Feeds

EMC does flash drives on big storage

Symmetrix goes solid

HP ProLiant Gen8: Integrated lifecycle automation

EMC will be the first major storage vendor to add solid-state drives for its high-end gear. The company said it will offer flash-based memory from STEC in its Symmetrix DMX-4 systems by the end of March.

Solid-state drives (SSDs) prove speedier and less energy consumptive than traditional spinning disk storage. But the astronomic price hike over spinners has kept most mainstream storage makers from offering them. That said, it now seems clear that the big boys will move to offer SSDs as prices fall.

EMC will grease the SSD bandwagon's wheels with 73GB and 146GB units for its top tier arrays. The drives use single-layer flash memory — a type more reliable than the flash commonly used in portable devices, but with less capacity. EMC claims the more reliable memory combined with with error-checking codes will safeguard the storage enough for data center use.

The drives, however, aren't for everyone. Bob Wambach, EMC's Symmetrix senior director of product marketing, said the drives could get about 30 times the IOPS (Input/Output Operations Per Second) of a high performance Fibre channel drive - at, gulp, 30 times the price.

"To be realistic about this," said Wambach, "there are a small number of applications that will run on these drives in the immediate term."

EMC sees the drives initially being useful for industries where a millisecond can make a huge difference. For example, automated electronic trading, where an application needs to process real-time feeds to conclude if a stock is a buy or sell opportunity.

The company won't get into specifics about price. Consider the saying, "If you have to ask, you can't afford it."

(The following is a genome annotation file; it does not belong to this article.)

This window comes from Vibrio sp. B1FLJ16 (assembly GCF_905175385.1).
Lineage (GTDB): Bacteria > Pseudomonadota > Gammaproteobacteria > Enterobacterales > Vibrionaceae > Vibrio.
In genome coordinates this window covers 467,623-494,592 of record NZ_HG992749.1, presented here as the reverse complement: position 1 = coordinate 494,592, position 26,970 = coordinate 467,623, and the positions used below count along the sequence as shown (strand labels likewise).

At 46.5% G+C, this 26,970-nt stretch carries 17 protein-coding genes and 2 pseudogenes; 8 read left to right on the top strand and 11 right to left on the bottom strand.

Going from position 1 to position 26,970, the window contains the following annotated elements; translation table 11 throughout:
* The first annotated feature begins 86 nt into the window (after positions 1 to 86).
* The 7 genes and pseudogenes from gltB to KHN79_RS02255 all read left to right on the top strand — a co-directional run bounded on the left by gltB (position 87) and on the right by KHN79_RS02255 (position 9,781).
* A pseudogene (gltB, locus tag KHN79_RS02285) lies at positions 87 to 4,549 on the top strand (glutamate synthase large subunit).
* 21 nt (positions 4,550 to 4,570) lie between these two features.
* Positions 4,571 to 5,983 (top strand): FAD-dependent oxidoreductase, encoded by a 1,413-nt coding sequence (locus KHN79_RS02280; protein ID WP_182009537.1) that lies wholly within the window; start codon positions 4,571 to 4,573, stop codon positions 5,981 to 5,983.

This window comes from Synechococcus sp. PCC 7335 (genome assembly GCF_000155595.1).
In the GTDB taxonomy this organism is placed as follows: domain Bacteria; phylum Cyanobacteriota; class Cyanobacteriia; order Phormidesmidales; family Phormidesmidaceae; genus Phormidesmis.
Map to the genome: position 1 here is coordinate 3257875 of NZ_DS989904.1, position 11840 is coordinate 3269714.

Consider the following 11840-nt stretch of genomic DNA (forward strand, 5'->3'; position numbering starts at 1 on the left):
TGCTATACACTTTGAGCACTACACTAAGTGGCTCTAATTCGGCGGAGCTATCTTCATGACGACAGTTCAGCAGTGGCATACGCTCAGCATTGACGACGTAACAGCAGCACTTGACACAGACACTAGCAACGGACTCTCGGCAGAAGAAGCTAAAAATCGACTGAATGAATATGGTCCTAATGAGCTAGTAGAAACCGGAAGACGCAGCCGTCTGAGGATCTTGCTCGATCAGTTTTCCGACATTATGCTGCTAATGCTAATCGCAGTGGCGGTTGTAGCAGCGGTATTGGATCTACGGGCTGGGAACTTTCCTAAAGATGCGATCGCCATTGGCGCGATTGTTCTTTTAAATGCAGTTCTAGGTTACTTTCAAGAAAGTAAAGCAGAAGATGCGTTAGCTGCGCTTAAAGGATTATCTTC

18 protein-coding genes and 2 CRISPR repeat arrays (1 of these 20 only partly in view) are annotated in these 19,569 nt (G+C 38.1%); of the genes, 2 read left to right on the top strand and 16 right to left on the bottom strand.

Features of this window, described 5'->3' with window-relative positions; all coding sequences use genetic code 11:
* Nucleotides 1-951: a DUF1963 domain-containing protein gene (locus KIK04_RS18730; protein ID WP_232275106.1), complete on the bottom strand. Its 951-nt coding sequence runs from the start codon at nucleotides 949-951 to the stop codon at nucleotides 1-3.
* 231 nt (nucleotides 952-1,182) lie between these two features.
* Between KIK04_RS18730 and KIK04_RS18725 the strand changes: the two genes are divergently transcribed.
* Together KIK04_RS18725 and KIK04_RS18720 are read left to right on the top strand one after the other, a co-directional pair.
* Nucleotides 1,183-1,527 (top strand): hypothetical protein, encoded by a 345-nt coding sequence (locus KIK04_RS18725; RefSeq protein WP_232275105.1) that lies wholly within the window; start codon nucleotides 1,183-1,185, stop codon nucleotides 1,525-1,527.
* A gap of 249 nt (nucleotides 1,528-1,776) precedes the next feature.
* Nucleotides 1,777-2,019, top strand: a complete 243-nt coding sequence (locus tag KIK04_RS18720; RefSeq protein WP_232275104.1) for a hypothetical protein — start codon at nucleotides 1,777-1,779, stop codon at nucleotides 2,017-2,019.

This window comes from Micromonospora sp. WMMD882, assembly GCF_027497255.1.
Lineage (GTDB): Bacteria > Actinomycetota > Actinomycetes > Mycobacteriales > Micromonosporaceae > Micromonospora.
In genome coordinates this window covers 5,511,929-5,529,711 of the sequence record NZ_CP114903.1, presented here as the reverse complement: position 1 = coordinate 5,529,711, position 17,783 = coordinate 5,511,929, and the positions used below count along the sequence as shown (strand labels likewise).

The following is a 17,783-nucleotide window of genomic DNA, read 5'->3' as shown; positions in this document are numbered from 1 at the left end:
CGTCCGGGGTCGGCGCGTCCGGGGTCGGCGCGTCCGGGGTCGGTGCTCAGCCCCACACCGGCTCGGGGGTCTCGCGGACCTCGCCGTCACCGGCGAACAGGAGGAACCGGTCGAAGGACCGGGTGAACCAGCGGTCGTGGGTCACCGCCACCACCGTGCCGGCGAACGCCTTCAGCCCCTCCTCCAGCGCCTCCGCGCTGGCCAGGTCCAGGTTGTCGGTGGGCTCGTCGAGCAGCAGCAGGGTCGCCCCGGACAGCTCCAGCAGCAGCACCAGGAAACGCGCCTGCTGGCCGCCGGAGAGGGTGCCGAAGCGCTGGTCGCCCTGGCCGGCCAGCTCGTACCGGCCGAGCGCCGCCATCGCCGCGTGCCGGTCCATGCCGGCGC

Wambach said the company expects to see a price erosion for the drives over time. And as the price begins to fall at a greater speed than mechanical disks, the number of applications for the technology will increase.

The move — even if premature — will give EMC time to needle rivals such as Hitachi Data Systems, HP and IBM, which have yet to offer SSDs with their large systems. So don't be surprised to see similar announcements in more top-tier disk arrays in the near future. Rivals will only tolerate ribbing for so long. ®

Bootnote

The publicity stunt nature of EMC's announcement was made all too clear by the vendor leaking word of the SSDs to the Wall Street Journal. As you know, savvy high-end storage buyers everywhere check the WSJ every day for the latest in Storage Area Network technology.

Eight steps to building an HP BladeSystem

More from The Register

next story
THUD! WD plonks down SIX TERABYTE 'consumer NAS' fatboy
Now that's a LOT of porn or pirated movies. Or, you know, other consumer stuff
EU's top data cops to meet Google, Microsoft et al over 'right to be forgotten'
Plan to hammer out 'coherent' guidelines. Good luck chaps!
US judge: YES, cops or feds so can slurp an ENTIRE Gmail account
Crooks don't have folders labelled 'drug records', opines NY beak
Manic malware Mayhem spreads through Linux, FreeBSD web servers
And how Google could cripple infection rate in a second
FLAPE – the next BIG THING in storage
Find cold data with flash, transmit it from tape
Seagate chances ARM with NAS boxes for the SOHO crowd
There's an Atom-powered offering, too
prev story

Whitepapers

Seven Steps to Software Security
Seven practical steps you can begin to take today to secure your applications and prevent the damages a successful cyber-attack can cause.
Consolidation: The Foundation for IT Business Transformation
In this whitepaper learn how effective consolidation of IT and business resources can enable multiple, meaningful business benefits.
Designing a Defense for Mobile Applications
Learn about the various considerations for defending mobile applications - from the application architecture itself to the myriad testing technologies.
Build a business case: developing custom apps
Learn how to maximize the value of custom applications by accelerating and simplifying their development.
Consolidation: the foundation for IT and business transformation
In this whitepaper learn how effective consolidation of IT and business resources can enable multiple, meaningful business benefits.